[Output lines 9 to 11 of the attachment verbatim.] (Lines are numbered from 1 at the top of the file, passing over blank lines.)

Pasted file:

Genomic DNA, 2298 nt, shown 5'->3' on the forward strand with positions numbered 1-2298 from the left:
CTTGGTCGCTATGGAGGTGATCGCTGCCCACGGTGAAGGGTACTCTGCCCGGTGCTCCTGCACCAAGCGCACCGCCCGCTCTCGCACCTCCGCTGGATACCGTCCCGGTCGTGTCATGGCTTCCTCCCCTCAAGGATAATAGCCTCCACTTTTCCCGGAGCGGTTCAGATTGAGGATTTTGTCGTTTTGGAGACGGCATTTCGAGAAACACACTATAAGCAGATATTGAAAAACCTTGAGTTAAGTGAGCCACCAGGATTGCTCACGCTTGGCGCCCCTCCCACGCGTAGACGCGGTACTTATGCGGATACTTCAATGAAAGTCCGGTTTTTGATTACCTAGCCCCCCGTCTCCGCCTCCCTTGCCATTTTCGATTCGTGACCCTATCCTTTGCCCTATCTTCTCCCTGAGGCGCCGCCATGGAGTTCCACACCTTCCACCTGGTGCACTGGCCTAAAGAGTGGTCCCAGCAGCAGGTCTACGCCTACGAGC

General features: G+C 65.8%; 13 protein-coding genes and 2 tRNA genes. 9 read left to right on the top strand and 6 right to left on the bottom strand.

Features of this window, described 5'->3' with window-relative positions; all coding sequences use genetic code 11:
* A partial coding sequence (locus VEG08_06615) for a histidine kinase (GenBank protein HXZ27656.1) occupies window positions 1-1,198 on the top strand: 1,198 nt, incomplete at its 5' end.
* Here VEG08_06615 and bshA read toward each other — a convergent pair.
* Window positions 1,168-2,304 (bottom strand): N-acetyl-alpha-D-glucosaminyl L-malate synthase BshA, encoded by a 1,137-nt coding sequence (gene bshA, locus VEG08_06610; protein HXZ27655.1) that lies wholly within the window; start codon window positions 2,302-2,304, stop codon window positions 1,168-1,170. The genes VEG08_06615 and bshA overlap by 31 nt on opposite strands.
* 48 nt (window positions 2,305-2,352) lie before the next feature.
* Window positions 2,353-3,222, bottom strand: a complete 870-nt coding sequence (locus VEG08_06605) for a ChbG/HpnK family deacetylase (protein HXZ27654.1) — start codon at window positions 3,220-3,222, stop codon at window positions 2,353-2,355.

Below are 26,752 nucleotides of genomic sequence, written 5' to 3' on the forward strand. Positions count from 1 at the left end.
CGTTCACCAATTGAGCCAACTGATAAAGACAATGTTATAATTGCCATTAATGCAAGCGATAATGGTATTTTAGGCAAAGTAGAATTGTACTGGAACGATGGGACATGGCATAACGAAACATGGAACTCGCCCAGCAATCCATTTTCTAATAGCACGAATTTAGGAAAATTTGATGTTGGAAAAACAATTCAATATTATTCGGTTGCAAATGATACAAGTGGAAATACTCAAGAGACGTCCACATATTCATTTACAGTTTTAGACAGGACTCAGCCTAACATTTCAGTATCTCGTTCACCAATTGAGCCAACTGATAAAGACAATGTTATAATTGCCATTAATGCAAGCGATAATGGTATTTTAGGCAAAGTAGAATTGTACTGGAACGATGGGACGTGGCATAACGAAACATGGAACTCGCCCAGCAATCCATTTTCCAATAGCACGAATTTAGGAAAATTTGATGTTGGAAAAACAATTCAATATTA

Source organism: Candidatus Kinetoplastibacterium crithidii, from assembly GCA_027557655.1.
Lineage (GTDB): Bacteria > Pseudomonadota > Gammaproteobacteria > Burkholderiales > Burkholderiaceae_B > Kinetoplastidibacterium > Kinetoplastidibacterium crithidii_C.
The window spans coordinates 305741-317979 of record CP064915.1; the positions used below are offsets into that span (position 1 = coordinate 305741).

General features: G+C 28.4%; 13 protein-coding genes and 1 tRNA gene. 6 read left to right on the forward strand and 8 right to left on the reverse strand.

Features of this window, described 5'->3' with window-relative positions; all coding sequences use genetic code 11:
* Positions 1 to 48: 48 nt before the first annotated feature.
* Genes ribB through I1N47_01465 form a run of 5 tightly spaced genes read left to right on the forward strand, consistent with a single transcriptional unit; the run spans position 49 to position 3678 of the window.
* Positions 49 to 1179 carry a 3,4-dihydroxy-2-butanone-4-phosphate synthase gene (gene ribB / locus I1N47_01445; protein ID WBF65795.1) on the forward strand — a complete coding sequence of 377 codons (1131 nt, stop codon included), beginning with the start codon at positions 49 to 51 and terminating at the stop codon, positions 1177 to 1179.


* Window positions 2,353-3,222, bottom strand: a complete 870-nt coding sequence (locus VEG08_06605) for a ChbG/HpnK family deacetylase (protein HXZ27654.1) — start codon at window positions 3,220-3,222, stop codon at window positions 2,353-2,355.

Below are 26,752 nucleotides of genomic sequence, written 5' to 3' on the forward strand. Positions count from 1 at the left end.
CGTTCACCAATTGAGCCAACTGATAAAGACAATGTTATAATTGCCATTAATGCAAGCGATAATGGTATTTTAGGCAAAGTAGAATTGTACTGGAACGATGGGACATGGCATAACGAAACATGGAACTCGCCCAGCAATCCATTTTCTAATAGCACGAATTTAGGAAAATTTGATGTTGGAAAAACAATTCAATATTATTCGGTTGCAAATGATACAAGTGGAAATACTCAAGAGACGTCCACATATTCATTTACAGTTTTAGACAGGACTCAGCCTAACATTTCAGTATCTCGTTCACCAATTGAGCCAACTGATAAAGACAATGTTATAATTGCCATTAATGCAAGCGATAATGGTATTTTAGGCAAAGTAGAATTGTACTGGAACGATGGGACGTGGCATAACGAAACATGGAACTCGCCCAGCAATCCATTTTCCAATAGCACGAATTTAGGAAAATTTGATGTTGGAAAAACAATTCAATATTA